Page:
Technology and design

The Naim NAC 332 is the second component in the new Naim 300 range to be reviewed on SoundStage! Ultra. The 300 series is only the fourth generation of Naim amplification to be launched since the firm’s inception in 1973. Priced at $10,999 (all prices in USD), the NAC 332 preamp sits in the middle of Naim’s hi-fi separates series, above the new 200-series NSC 222 streaming preamplifier ($8999) and below the existing NAC 552 preamplifier ($32,000), which will continue in production unchanged, save for switching to white front-panel illumination. In effect, the NAC 332 replaces both the discontinued NAC 282 and NAC 252 preamplifiers with a single unit. It’s all part of a simplification strategy that’s admirable, not least because the NAC 332 is priced only slightly above the NAC 282 (currently retailing at $8599) and below the recently discontinued NAC 252 ($12,599).

Naim Audio

The NAC 332 follows the same design language as the Naim NSS 333 streaming DAC, which I reviewed last month, with a white Naim logo inset in a glossy acrylic panel at the center of the “triptych” preamplifier chassis. On the left side of the front panel is a large, illuminated volume control with a glowing, white outer edge. A ring of small, white LEDs on the volume dial illuminate when balance or volume is adjusted by the accompanying remote control. This is a very neat system, similar to that used by Leema Acoustics on its Constellation amplifiers (although those have the LEDs on the front panel around the volume dial).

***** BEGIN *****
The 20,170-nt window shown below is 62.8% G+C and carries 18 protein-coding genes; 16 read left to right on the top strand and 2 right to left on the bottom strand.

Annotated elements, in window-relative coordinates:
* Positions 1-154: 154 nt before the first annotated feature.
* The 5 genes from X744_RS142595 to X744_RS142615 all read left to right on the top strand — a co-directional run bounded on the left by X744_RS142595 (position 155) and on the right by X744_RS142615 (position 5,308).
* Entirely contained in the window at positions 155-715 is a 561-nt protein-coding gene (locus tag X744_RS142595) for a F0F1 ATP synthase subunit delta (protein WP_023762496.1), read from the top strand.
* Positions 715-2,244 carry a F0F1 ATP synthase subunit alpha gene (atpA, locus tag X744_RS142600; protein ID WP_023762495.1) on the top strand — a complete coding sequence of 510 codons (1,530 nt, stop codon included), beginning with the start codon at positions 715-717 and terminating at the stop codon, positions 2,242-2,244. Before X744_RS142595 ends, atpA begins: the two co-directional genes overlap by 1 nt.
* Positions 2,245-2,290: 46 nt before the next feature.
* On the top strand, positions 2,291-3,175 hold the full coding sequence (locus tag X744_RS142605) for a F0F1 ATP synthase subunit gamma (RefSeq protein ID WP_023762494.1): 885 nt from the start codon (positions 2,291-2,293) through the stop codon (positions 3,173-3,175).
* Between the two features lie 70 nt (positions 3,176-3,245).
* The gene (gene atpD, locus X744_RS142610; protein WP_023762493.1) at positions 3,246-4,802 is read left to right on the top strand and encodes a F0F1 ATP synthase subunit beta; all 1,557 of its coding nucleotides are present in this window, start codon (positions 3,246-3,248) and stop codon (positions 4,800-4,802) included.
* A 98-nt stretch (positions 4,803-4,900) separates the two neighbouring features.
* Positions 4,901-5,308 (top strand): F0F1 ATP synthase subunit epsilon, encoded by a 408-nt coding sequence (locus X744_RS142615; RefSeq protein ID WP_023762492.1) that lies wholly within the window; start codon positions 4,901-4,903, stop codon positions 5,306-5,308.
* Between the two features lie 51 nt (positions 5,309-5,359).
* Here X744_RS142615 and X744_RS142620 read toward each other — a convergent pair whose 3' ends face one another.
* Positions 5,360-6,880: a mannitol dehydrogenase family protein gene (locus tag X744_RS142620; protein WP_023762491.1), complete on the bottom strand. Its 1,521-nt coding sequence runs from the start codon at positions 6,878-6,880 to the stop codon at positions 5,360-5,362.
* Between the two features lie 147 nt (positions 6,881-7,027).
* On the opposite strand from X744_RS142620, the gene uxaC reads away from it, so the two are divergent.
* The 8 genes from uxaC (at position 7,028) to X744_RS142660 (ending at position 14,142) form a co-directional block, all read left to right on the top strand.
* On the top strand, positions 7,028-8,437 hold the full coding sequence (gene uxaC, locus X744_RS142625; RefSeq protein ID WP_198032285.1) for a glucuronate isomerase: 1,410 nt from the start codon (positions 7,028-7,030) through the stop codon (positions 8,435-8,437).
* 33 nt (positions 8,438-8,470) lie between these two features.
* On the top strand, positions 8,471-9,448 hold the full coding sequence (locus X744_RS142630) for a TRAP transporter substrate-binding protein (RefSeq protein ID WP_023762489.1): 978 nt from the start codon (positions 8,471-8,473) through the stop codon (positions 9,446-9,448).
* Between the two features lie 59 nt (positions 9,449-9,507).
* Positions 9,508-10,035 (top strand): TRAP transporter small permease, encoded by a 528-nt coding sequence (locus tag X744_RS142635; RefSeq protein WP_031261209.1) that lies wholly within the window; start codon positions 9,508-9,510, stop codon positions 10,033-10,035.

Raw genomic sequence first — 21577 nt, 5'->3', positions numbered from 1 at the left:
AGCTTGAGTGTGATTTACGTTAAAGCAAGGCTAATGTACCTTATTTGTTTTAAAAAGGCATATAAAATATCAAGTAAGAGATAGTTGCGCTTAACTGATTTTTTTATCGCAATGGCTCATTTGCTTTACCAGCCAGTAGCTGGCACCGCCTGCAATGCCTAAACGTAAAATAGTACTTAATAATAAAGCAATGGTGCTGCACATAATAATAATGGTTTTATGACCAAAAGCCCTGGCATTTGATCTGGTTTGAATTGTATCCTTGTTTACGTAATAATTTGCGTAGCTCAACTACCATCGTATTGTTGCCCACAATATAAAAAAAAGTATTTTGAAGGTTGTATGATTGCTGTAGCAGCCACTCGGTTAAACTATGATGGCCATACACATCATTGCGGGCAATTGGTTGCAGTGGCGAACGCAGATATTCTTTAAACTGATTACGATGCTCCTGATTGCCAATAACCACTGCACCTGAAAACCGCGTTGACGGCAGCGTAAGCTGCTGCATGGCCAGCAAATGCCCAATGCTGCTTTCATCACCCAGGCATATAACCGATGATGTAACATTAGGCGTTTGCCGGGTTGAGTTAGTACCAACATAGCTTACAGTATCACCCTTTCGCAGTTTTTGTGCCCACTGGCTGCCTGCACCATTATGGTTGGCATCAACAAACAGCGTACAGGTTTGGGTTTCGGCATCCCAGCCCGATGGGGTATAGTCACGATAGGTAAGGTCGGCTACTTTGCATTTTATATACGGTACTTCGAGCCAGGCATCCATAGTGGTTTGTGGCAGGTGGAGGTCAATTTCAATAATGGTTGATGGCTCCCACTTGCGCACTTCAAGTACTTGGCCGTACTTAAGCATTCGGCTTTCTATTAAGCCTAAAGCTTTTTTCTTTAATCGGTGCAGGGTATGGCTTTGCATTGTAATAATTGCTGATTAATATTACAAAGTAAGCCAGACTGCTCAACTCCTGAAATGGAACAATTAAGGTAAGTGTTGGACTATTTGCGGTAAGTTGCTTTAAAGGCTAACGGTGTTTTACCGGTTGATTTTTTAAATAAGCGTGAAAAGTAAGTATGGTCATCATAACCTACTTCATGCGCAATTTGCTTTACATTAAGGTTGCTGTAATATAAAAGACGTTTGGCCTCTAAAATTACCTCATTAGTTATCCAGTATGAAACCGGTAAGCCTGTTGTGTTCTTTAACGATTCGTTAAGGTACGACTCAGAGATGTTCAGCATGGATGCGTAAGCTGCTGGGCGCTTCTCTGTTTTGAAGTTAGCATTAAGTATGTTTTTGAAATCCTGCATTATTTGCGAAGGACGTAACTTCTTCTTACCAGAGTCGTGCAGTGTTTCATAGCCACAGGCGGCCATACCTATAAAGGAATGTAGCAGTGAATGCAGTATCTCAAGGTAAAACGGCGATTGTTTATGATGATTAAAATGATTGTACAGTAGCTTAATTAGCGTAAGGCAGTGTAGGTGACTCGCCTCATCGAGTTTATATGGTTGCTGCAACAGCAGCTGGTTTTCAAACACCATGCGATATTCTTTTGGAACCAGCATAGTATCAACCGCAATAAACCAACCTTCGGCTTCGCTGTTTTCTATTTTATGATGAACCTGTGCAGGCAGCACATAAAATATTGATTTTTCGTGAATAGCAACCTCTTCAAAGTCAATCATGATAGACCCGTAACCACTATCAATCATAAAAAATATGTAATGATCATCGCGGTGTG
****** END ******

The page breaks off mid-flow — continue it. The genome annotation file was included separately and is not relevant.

To the right on the front panel are eight illuminated, circular buttons: one for power on/off, another for speaker muting, and six for input selection. The selected input and the output volume are also displayed on the color screen of the matching NSS 333 streamer when the two components are connected. It’s clear that a great deal of thought has been put into the integration and seamless operation of the 300 series.

Personally, after getting over the shock of the switch from green to white logos and lighting, I think the 300 series is the best-looking range that Naim has ever produced. The NAC 332 is recognizably a Naim device, yet it looks more luxurious than any of its predecessors. The buttons are attractive and tactile, and the gloss acrylic adds a great deal of class, as well as benefiting the sonics by reducing eddy currents in the chassis. The front panel also incorporates a headphone socket, which is claimed to better the performance of the firm’s standalone HeadLine amplifier.

Naim AudioNAC 332 main function buttons and headphone socket